The Death of Desert Racing?

EQuin

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Whoa. How did this thread turn into lawyer hating? How's that saying go? "Don't hate the playas, hate the game." Or better yet, the famous quote from Shakespeare, "First, let's kill all the lawyers." Shakespeare's famous line was actually a compliment to lawyers. It's orator in Shakespeare's play wanted to cause anarchy, and since the lawyers helped maintain law and order in society, one of the strategies was to get rid of the lawyers.

As you can tell from my bio, I'm a lowly government lawyer. I've been practicing law for over 10 years. I've never done plaintiff's personal injury or insurance defense, though. All I've done is environmental, immigration, family and consumer law - from representing an old, weathered cowboy with a broken back trying to get his social security disability benefits, to representing the government prosecuting drug traffickers and alien smugglers in immigration court and negotiating agreements with responsible parties to clean up hazardous waste sites. Alot of the negative perception of lawyers stems from TV shows, movies, gaudy attorney ads on late night TV and, of course, a few bad apple attorneys. But what profession doesn't have bad apples? You have bad doctors, bad cops, bad fabricators, bad welders, bad french fry makers and the list goes on and on.

One of the things that makes this country the greatest in the world is that some low-paid "David" can take on a huge, powerful, corporate "Goliath," or even a bigger Goliath, the government, for instance, and not be thrown in jail, tortured, exiled or shot for doing so. Brown v. Board of Education - the landmark case that some little "David" brought against the government to end the segregationist educational system in the Jim Crow South of yesteryear. And the lawyer who represented the plaintiff? A previously unknown legal genius who later went on to become a Supreme Court Justice. Or what about one of the greatest Presidents in the United States who saved our country from being destroyed by division? Yep, honest Abe Lincoln was a lawyer doing the kind of work most other honest sole practitioners do today - real estate closings, landlord/tenant contracts, defending someone's son or daughter who got in trouble with the law, and even an occasional tort/personal injury case.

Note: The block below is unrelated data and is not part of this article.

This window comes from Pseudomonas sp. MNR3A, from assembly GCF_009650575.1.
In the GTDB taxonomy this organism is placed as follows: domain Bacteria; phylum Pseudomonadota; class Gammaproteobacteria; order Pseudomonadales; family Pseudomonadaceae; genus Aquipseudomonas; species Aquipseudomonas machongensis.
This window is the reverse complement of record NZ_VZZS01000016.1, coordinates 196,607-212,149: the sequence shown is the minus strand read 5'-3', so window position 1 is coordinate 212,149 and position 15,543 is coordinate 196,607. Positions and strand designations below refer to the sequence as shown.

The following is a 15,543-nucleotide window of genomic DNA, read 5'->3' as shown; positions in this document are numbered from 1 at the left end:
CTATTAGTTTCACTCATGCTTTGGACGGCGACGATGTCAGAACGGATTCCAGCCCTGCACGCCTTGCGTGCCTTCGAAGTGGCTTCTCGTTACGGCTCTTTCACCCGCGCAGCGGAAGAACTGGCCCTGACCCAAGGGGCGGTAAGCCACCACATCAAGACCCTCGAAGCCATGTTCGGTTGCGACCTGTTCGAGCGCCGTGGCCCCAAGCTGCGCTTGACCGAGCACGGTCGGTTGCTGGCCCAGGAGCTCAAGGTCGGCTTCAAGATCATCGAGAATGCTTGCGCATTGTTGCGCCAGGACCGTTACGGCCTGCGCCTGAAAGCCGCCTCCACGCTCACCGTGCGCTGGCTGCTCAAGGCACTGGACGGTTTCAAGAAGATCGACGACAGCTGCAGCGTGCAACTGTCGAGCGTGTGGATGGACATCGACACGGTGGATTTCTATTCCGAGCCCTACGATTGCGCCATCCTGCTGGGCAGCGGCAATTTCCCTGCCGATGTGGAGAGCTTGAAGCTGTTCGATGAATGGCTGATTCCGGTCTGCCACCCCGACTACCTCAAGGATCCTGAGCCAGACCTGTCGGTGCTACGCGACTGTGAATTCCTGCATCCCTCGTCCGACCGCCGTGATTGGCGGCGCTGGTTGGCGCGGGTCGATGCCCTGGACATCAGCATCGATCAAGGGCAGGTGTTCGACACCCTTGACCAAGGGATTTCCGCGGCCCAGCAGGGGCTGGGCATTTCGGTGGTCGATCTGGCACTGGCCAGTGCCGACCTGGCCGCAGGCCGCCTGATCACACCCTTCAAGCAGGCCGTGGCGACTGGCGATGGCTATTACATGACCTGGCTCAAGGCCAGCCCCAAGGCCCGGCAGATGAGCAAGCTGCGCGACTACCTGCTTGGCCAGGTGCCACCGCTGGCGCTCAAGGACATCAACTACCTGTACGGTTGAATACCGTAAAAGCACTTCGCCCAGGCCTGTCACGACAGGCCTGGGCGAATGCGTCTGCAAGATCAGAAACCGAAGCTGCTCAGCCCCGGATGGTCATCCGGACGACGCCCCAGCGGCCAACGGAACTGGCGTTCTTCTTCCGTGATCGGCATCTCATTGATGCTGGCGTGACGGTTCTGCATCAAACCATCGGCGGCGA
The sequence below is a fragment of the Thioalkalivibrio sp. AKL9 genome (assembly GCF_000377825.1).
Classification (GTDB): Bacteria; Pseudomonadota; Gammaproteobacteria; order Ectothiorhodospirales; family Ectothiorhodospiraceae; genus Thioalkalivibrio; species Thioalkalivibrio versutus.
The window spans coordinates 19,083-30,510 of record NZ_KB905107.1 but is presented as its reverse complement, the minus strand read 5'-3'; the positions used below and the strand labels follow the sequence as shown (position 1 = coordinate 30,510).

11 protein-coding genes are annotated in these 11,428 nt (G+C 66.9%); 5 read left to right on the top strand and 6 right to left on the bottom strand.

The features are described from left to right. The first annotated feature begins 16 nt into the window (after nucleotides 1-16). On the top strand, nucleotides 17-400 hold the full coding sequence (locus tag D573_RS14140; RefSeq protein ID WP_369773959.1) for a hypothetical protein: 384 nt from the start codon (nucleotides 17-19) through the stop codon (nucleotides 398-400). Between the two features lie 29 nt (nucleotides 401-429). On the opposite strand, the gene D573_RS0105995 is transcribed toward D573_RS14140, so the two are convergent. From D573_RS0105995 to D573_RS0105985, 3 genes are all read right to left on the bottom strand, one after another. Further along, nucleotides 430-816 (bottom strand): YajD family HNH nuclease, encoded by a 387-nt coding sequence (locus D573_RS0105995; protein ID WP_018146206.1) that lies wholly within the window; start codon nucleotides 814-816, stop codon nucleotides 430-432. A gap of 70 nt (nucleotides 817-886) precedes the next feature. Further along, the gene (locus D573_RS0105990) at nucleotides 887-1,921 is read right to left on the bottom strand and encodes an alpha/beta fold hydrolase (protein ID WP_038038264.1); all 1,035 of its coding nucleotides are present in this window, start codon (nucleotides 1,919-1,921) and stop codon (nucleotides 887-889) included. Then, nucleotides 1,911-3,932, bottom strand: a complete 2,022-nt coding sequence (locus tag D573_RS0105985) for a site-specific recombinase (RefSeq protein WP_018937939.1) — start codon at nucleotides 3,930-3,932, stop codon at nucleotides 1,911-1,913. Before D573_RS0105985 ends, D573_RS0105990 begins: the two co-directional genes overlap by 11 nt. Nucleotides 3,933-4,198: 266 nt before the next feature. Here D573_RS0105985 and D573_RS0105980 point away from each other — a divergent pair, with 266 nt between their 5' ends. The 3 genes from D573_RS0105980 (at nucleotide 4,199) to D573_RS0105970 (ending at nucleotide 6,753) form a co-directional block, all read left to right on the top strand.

Most lawyers are not the "ambulance chasing" money-grabbers that some perceive them to be. Sure, there are a few cases that stand out in the media that may give the perception that some shrewd, wily plaintiff's lawyer pulled a fast one on some ignorant jury in order to win a multi-million dollar settlement. The truth of the matter is that these type of cases are far and few between, and the appellate courts are more than willing to overturn any judgment that does not stand on the merits of the law.